When I was in my stroppy teenager phase, I gave up lots of things. I thought I had good reasons at the time; I quit violin because I found my teacher restrictive and unimaginative. I quit the Guides because they wouldn’t let me stay. I quit dancing because I’d ruined my knee. And I quit sewing because…I just did. I made one maxi skirt when I was 15, and then I just basked in the compliments for the next umpteen years and never made anything else. Because why would I want to make clothes when I could be out drinking Bacardi breezers and gatecrashing church group sleepovers?
And whilst I was busily giving up things, it didn’t really cross my mind that I might regret doing so later on. Partly because I was also taking up things along the way; violin was replaced by guitar, dancing was replaced by drama classes, Guides was replaced by loitering, and clothes-making was replaced by trawling Camden market. But now, more than ten years later, I find myself in a slightly odd place.
Because I have just spent my entire weekend attempting to re-learn my dressmaking skills. Which were, if I’m perfectly honest, not really many steps above rudimentary in the first place. I sat there and I sorted out my patterns, and I carefully cut my material, and I pinned things in place and tacked seams and threaded up my machine and zig-zagged edges. And the whole time I had incredibly strong flashbacks to Year 9 textiles, where I spent an entire term making a skirt which I never, ever wore. Ever. Even once. Because it was rubbish.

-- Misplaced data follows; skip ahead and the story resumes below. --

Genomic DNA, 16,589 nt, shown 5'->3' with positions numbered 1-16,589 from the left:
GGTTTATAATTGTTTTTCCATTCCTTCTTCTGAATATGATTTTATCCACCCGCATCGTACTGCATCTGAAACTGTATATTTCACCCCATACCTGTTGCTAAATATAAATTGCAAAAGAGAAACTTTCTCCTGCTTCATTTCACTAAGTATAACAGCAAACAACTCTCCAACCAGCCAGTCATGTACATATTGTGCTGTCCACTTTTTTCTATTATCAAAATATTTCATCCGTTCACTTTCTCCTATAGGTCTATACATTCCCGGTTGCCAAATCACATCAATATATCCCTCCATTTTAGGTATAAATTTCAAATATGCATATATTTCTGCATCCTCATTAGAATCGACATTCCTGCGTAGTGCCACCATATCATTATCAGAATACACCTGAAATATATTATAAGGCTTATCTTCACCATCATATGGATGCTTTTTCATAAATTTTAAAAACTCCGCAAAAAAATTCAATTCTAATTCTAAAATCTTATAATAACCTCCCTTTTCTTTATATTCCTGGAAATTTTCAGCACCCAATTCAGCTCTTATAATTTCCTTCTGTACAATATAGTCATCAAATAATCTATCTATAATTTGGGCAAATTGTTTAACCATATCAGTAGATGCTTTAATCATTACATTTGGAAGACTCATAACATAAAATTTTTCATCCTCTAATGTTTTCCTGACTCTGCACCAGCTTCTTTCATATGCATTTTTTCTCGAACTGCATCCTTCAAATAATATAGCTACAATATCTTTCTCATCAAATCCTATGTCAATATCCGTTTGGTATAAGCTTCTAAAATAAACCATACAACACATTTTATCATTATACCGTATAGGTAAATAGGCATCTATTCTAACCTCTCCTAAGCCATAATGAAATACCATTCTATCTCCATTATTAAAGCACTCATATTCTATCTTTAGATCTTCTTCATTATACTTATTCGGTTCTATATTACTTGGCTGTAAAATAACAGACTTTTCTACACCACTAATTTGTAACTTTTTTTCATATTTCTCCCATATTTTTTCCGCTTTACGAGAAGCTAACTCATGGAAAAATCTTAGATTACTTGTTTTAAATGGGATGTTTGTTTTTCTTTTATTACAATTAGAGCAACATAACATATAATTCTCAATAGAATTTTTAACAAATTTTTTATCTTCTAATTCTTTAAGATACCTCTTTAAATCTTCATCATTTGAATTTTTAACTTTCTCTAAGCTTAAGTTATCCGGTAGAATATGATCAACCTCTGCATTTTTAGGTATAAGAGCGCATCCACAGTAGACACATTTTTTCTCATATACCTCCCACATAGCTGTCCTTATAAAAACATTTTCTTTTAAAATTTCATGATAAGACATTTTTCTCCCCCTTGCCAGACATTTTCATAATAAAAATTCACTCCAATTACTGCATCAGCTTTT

It was actually like I had somehow managed to fall through a time vortex and wake up in 1998. Except that instead of accidentally pinning my pattern pieces to my school skirt, I was pinning them to my bedsheets. And rather than having a small Scottish woman telling me off for accidentally making her machine eat my sewing, I had a rather large Bristolian sat in the corner ignoring everything I did. But the feeling was exactly the same – the enthusiasm/nervousness/fear of really wanting to see how the thing has turned out but also worrying that you’re wasting your time making something so hideous that it will just sit in your cupboard and be ignored forever more.
And I didn’t exactly wish that I’d never stopped sewing, or playing violin, or any of those other things. I have done other stuff in the past 14 years which was probably equally good. Like forming a bad band. Or “customising” all my clothes with pinking shears and ribbons. And going to uni. Twice. But it was still very odd to suddenly find myself doing something at the exact skill level that I had more than half my life ago.
I am still not sure how Operation Make Some Clothes is going to end up. So far I haven’t accidentally talked my machine into devouring my skirt, but that’s only a matter of time. And I’ve probably put some seams in the wrong place, but I assume I can fix that at some point. So for now I’ll just hope that I am a bit better than I was at 13, and that I won’t find myself just giving this up again. Because that really would be stupid.